During the reign of King James II, one man struck fear into the heart of every miscreant, criminal, and ne'er-do-well. Traitors had cause to fear him too, for Lord Chief Justice George Jeffreys' most notorious work was done at the Bloody Assizes, where many of the Duke of Monmouth's followers were punished with death.
Hanging Judge Jeffreys: the nickname was well-earnt, for 320 of Monmouth's followers were executed. Another 800 were condemned to lives of slavery in Barbados. Hundreds of others were fined, flogged, and flung into prison. Although the judge handed sentences perfectly in line with the laws of the land, his lack of compassion shocked onlookers.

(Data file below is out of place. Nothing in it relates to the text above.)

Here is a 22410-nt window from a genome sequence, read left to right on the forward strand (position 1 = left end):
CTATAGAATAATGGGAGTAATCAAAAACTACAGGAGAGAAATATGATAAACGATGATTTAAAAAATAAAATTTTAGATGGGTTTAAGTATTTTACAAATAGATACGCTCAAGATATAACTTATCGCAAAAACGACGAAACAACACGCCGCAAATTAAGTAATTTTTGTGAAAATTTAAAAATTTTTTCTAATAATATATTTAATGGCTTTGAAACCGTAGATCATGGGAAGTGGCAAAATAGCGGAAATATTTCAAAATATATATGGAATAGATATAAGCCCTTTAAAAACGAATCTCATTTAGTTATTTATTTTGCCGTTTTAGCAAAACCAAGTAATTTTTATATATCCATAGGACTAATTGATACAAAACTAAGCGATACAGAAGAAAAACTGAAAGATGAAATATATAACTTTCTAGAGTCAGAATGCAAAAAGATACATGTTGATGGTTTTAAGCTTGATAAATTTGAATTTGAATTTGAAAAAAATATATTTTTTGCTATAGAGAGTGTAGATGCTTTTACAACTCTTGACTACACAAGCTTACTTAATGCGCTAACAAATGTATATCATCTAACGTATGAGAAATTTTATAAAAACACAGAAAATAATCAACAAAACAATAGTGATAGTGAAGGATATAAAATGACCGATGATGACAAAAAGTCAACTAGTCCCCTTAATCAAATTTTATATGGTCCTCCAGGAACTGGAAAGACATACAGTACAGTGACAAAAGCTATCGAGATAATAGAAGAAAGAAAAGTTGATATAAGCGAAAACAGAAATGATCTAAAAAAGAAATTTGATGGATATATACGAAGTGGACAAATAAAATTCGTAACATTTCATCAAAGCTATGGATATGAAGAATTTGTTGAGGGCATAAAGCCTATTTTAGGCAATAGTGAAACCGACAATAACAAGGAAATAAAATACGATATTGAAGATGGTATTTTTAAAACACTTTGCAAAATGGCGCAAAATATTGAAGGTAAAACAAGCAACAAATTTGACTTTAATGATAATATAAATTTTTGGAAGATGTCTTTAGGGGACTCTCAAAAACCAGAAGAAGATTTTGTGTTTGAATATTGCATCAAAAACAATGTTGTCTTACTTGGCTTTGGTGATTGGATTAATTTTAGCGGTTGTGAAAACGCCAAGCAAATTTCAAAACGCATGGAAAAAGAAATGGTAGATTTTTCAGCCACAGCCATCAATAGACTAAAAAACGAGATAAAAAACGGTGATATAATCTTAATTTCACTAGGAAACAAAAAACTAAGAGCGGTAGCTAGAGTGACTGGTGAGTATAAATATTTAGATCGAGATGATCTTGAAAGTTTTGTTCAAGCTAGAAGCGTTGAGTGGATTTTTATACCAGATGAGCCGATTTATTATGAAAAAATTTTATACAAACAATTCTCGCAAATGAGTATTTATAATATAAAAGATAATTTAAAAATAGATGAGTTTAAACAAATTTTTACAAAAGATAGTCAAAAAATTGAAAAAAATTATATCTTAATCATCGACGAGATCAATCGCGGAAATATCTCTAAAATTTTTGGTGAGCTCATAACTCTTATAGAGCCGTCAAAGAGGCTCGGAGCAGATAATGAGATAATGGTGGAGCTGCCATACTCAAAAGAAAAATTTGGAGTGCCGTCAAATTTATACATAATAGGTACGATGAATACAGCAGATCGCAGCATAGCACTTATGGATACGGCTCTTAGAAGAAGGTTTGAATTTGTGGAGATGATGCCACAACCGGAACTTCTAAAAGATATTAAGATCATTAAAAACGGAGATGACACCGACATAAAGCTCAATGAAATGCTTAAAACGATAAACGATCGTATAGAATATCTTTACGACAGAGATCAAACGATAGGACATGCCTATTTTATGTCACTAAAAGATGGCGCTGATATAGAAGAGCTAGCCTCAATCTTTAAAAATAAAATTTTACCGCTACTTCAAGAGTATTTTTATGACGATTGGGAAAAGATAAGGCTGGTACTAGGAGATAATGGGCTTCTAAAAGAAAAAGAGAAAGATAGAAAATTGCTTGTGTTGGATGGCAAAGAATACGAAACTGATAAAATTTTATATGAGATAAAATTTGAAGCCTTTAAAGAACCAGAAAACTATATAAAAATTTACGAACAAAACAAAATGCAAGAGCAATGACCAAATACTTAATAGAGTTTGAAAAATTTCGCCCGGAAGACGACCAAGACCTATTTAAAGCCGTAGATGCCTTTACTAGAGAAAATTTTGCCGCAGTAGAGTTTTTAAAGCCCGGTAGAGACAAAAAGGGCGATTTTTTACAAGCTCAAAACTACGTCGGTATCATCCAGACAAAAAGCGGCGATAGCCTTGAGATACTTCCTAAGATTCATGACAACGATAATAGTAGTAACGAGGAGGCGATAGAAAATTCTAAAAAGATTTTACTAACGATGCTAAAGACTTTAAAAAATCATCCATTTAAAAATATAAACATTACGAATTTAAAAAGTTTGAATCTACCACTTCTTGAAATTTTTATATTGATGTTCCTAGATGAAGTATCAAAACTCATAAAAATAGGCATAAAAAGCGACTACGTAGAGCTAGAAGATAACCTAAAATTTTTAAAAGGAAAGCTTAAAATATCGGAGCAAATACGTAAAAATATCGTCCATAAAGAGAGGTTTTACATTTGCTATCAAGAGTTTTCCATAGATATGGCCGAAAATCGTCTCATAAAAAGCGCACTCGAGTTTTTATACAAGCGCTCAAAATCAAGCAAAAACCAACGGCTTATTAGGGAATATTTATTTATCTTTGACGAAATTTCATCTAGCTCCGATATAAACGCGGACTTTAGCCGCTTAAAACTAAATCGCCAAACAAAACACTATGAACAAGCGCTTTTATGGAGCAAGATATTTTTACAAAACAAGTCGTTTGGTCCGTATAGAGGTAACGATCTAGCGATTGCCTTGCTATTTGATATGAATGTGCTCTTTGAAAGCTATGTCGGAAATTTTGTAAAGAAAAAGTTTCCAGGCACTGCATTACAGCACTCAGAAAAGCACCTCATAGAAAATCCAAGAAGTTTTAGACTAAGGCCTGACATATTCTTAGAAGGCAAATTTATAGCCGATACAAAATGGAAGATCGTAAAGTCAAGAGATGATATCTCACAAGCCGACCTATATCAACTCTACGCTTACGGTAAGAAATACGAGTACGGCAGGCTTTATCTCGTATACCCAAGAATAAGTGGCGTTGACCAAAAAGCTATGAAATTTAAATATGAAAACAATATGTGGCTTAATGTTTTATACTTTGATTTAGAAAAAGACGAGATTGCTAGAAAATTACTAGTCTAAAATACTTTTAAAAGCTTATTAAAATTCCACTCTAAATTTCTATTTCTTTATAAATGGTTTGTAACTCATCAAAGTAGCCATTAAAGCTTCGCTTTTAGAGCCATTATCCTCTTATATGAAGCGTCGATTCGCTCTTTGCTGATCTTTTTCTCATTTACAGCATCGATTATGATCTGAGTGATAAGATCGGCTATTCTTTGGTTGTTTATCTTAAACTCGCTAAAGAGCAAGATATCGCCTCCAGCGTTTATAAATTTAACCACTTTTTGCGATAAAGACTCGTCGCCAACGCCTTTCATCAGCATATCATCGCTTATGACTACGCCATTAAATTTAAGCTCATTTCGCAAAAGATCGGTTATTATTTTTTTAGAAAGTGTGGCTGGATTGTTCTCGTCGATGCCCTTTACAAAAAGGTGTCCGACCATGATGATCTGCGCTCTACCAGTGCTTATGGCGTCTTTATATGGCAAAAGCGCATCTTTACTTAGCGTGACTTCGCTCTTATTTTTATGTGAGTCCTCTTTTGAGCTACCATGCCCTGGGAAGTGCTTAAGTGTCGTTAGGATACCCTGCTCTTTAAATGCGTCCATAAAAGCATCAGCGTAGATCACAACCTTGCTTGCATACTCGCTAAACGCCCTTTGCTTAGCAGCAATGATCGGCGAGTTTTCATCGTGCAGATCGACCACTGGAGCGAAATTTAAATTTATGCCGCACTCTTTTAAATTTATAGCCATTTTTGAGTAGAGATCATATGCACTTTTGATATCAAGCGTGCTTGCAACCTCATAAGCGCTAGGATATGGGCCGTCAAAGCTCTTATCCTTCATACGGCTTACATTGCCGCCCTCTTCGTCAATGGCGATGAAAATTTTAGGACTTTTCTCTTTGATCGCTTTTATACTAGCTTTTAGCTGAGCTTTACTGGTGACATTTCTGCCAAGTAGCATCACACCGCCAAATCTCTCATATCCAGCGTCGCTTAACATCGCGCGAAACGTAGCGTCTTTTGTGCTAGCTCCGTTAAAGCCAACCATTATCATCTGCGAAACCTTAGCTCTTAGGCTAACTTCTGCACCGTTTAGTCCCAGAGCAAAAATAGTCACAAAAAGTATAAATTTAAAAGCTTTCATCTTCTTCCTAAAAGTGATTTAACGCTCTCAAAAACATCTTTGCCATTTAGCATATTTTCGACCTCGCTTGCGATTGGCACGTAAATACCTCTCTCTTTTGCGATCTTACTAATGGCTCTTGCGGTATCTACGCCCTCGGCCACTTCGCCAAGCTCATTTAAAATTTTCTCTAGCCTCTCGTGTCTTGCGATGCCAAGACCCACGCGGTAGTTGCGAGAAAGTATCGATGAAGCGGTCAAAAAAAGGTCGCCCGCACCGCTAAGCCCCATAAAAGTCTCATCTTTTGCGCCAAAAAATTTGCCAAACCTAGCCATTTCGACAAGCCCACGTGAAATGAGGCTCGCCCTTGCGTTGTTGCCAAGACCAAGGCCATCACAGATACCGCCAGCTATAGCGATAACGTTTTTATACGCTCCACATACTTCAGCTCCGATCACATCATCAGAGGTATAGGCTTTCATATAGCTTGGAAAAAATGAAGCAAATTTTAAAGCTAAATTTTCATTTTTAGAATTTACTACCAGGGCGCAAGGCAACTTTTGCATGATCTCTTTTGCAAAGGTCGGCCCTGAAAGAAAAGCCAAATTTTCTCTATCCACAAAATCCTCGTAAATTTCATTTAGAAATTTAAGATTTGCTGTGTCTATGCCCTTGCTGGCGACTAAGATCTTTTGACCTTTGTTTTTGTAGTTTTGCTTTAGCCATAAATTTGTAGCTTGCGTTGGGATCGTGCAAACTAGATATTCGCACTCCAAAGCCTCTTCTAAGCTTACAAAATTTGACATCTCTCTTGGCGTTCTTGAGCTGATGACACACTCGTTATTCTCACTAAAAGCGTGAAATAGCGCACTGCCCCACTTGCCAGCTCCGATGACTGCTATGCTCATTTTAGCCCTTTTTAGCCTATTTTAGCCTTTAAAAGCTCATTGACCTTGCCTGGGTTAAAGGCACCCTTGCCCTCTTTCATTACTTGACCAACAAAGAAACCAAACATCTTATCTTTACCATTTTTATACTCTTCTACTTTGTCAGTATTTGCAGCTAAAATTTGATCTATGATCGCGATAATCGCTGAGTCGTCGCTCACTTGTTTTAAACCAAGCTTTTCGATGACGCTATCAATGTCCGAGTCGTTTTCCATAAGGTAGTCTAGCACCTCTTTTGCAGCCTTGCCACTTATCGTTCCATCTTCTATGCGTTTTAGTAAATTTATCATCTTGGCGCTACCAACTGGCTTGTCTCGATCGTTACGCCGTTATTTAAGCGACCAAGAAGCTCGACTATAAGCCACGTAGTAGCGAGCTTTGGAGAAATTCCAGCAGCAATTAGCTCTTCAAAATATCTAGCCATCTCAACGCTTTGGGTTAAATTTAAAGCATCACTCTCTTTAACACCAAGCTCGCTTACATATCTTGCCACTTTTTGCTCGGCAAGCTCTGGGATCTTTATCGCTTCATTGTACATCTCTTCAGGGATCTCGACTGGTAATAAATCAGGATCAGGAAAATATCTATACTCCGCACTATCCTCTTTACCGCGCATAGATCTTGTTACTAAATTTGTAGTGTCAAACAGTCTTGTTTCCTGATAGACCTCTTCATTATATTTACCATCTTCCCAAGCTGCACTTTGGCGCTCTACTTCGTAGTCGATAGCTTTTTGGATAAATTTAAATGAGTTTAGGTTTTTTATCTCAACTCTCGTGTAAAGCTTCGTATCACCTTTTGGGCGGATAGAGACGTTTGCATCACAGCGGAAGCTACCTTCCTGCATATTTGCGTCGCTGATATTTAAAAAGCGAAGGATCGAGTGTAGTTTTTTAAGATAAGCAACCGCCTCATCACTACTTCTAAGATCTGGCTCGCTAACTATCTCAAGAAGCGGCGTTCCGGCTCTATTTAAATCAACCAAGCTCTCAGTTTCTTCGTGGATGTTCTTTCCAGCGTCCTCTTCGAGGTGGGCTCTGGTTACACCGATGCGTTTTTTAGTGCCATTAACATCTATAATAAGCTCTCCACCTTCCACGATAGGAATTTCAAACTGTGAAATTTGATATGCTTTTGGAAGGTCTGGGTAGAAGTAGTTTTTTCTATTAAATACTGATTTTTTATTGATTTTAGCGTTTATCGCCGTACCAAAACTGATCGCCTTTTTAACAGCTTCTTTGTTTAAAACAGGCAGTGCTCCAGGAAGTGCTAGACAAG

Indeed, the ferocious nature with which he condemned over a thousand West Country peasants, wantonly used as pawns in Monmouth's failed power grab, made Judge Jeffreys loathed in Devon.
...which takes us to Lydford Castle!
Standing gaunt and hollow on the very edge of Dartmoor is an old Norman keep. It was once used as a jail, imprisoning men accused of breaking the stannary laws. Tin mining was so important, the industry boasted its own set of rules, courts, and punishments. Lydford Castle was at the heart of the system.
One such prisoner was Richard Strode, MP for Plymouth. He was confined there in 1510 after complaining about tin mining debris dumped in moorland rivers silting up his city's harbour. Whilst many folk today would love to see their politicians banged up in jail, Richard's unfair treatment shows how arbitrary the so-called Lydford Laws were!!
Steps leading down to the dungeon